Agribusiness wins over Coronavirus

By Ian Robinson

Echoes of history repeat themselves to remind of us our cyclical existence.  The earth spins on its axis at 460m/sec, whilst spinning around the sun at 30km/sec.  The moon spins around the earth at 3,683km/hr and our Milky Way galaxy spins around the supermassive black hole called Sagittarius “A” Star once every 230 million years.

At a microscopic level, viruses are a continual biological evolution that tend to follow the earth’s eternal winter at about 2.31km/hr*.  Almost cyclical in nature, mother nature will throw a curve ball into humanities coexistence that is worthy of historian’s and Hollywood’s excitable dialogue.  Most common enactments are the Great Plague and the Spanish Flu.

That brings us back to today.  Sometime in December 2019, an antigenic shift occurred when two different strains of influenza virus simultaneously infected a cell in a human body to emerge as the genetic reassortment now known as Coronavirus.

The connectivity of our global populations enables information to flow in real time.  Comparative charts, victim trackers, and survival ratios are all measuring virus deliverables dramatically displayed, to feed the shock and awe to the unaware and the hysteria of the general populous.

Global Indices of stocks, bonds and currencies are nothing more than an algorithmic value of humanities optimism or despair.  According to the 2013 journal published by the American Society of Microbiology, there are around 320,000 viruses that attack mammals.  So surely any Harvard statistician should have built into the value models the risk associated with one virus pushing a little harder on our mortality.

What is evident though is that Oxford or Stamford scholars have failed to recognise and measure the contagion risk China has created from our global zest to import deflation through cheap offshore manufacturing, under the promise of a true market economy.  With China now being the hub of the world’s supply chain, the global economic wagon is in lock jam.

So where to from here?  My personal 2020 prediction is as follows.

  • RBA will commence dropping interest rates with 25 basis points today from 0.75% to 0.5% and a further 25 basis points in the April or May announcement.
  • A lot of pressure will be placed on the banks to pass 100% onto borrowers. They will drop for one rate cut but not both.
  • Fiscal stimulus will prevail to support the industries directly hit with supply chain dysfunctionality and discretionary consumer spending collapsing across multiple enterprise jurisdictions.
  • The Aussie dollar will continue to fall and test the 60c mark.
  • There will be a synchronized global recession over two quarters.
  • Part time employment will be dumped in favour of cash flow preservation.
  • Unemployment will spike.
  • V curve recovery over 6 -12 months. Why? Shock and awe (supported by tangible economic contraction) will drive the market down initially.  Human conditioning and government intervention allows for economic restoration as the populous gets more comfortable operating under the new rules of biological engagement.
  • Supply shortages, trade disruption and product price inflation will be more common than first imagined.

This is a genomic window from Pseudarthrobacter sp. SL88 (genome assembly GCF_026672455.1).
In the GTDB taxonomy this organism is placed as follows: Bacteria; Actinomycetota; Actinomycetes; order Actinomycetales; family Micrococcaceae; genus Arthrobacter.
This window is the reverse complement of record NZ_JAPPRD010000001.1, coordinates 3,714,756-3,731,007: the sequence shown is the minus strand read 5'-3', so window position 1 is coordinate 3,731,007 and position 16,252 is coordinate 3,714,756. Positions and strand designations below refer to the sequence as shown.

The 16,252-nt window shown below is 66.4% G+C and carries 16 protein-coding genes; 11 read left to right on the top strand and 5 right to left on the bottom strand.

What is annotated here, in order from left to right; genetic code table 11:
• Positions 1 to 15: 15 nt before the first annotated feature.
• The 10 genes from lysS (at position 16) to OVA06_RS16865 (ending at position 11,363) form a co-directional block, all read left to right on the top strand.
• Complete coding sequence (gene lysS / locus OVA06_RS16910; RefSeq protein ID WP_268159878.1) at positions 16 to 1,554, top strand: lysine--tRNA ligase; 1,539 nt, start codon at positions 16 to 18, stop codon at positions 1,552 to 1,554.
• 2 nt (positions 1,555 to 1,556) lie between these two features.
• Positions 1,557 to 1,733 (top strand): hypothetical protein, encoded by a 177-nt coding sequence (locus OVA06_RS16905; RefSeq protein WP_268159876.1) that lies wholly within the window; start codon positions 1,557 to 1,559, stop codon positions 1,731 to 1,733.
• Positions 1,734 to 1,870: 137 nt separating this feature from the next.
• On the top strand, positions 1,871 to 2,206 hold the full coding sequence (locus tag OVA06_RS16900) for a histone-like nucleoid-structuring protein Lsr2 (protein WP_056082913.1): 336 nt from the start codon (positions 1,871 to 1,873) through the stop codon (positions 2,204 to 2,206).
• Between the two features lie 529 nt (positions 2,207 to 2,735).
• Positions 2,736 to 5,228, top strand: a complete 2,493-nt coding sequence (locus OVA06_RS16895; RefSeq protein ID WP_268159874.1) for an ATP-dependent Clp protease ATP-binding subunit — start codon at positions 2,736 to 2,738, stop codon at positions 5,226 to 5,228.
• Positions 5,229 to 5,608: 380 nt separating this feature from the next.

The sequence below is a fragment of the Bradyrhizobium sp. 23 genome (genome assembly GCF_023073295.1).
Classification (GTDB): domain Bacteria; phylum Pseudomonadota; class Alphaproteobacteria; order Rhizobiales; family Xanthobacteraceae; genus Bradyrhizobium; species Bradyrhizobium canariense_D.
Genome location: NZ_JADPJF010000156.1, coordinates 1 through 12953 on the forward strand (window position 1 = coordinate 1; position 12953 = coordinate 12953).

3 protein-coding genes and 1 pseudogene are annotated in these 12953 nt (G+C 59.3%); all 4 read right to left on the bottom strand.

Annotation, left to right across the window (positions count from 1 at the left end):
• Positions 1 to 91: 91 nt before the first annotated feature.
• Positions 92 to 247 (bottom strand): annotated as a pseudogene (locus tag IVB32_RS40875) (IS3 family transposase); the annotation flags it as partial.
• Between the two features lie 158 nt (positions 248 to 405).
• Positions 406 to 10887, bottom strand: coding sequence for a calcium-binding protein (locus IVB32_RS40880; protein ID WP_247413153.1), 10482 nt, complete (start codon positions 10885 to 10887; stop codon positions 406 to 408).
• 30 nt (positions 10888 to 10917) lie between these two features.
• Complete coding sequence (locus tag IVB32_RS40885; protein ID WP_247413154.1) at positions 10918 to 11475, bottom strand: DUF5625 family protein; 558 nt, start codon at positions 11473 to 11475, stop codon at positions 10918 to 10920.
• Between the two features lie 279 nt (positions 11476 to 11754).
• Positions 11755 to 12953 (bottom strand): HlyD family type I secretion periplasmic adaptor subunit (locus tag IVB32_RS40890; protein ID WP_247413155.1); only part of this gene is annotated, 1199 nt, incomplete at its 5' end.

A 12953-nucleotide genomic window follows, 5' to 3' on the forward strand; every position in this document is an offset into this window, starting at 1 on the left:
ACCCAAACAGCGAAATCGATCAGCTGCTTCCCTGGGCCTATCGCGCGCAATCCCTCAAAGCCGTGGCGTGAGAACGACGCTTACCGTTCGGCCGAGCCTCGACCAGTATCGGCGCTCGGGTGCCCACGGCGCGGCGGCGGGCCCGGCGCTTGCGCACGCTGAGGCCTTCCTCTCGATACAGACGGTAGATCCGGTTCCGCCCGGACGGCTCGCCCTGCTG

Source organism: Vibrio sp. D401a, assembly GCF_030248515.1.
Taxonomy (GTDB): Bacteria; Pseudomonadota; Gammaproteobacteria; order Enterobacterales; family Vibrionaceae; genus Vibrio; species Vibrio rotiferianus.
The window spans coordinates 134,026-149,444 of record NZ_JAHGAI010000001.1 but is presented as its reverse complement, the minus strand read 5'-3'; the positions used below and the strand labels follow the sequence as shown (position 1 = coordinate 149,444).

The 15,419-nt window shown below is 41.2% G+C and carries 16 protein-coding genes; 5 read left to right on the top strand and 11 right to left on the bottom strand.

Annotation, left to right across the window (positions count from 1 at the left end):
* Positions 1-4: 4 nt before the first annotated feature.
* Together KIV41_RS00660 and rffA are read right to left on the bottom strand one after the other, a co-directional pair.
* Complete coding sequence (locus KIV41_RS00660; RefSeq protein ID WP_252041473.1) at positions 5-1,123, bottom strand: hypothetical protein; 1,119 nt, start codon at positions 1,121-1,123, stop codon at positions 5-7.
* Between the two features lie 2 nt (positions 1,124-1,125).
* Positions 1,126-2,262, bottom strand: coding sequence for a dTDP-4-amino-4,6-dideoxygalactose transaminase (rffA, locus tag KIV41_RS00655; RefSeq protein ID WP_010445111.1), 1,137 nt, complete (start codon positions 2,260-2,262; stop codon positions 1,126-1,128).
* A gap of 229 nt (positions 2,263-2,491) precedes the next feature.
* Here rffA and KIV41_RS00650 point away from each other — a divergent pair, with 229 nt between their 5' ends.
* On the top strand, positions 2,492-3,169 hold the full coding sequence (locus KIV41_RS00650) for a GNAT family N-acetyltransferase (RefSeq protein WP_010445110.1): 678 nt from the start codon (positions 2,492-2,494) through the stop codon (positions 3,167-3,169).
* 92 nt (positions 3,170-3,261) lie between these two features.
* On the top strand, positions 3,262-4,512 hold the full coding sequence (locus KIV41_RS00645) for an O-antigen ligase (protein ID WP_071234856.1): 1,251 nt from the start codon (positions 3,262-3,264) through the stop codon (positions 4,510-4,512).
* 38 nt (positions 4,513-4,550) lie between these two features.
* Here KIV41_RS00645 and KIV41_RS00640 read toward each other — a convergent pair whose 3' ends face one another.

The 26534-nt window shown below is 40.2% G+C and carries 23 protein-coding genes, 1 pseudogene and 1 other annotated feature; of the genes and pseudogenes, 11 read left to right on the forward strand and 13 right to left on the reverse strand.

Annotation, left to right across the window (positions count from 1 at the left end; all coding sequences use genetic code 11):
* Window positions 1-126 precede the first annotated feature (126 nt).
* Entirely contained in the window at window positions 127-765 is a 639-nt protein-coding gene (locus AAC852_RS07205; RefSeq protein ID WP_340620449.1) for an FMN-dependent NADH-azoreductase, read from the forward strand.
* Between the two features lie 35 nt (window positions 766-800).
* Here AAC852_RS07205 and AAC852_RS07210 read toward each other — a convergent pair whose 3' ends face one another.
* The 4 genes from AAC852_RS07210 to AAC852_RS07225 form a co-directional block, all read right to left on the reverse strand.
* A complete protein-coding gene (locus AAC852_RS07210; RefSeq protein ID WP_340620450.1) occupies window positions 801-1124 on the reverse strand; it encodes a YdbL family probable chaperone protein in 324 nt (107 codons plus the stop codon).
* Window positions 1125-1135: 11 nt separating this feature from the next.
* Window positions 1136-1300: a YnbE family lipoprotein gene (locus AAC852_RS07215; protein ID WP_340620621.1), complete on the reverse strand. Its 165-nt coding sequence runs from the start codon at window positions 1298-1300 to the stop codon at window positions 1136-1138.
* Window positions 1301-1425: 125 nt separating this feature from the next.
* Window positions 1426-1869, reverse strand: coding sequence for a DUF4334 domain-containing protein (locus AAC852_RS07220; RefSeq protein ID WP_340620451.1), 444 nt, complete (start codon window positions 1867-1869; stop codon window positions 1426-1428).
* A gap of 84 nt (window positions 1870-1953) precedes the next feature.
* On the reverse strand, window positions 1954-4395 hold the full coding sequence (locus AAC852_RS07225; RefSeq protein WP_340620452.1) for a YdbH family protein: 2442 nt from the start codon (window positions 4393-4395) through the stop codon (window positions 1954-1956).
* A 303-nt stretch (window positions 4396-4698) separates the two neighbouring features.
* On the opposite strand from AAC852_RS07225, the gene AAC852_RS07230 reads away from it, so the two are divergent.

• Discretionary spending will temporarily flatline over the winter flu period.
  • Banks will quickly recalibrate their balance sheet exposure by adjusting credit appetite towards industries directly impacted by the disruption. Liquidity and access to it by borrowers will be the key concern and driving force behind government intervention.




Agriculture, (cash and gold) is known to be the one of the few non correlated counter-cyclical asset classes that outperforms when all else seems to fail.  Food is the highest hierarchy of need.  Without it, populations riot and governments tumble.  Food security trumps all else in times of necessity.

Whilst factories are closed and motorways are vacant, intervention will allow food to find its way through the broken system.  You only have to observe how food commodity prices behaved post GFC to ascertain the synchronicity of this statement.  Both land asset and commodity values will be supported and potentially continue their appreciation in value supported by the falling AUD.



Financial markets can be slow to react due to a banking affliction called rear view mirror syndrome.  Whilst banks are still lending, review your lines of credit that your business “may” require should an adverse trading or supply event occur over this period.  Challenges to access funding may arise during the midst of the disruption phase of this timeline.

We are living in history.  Let’s make the journey one of collaboration and support.  We are all in this together and together we will all ride through it.

We are always open for business and for a chat.  Please call us anytime so we can share our support and knowledge around debt capital markets and credit procurement.

Looking forward to hearing from you….


*The assumption is that a virus travels on average from the midway point in latitude from the northern hemisphere to the latitude midway point in the southern hemisphere over 6 months.  This journey represents circa one quarter of the earth’s circumference totalling 10,000km and takes 4,320 hours to complete the journey before turning around and heading back

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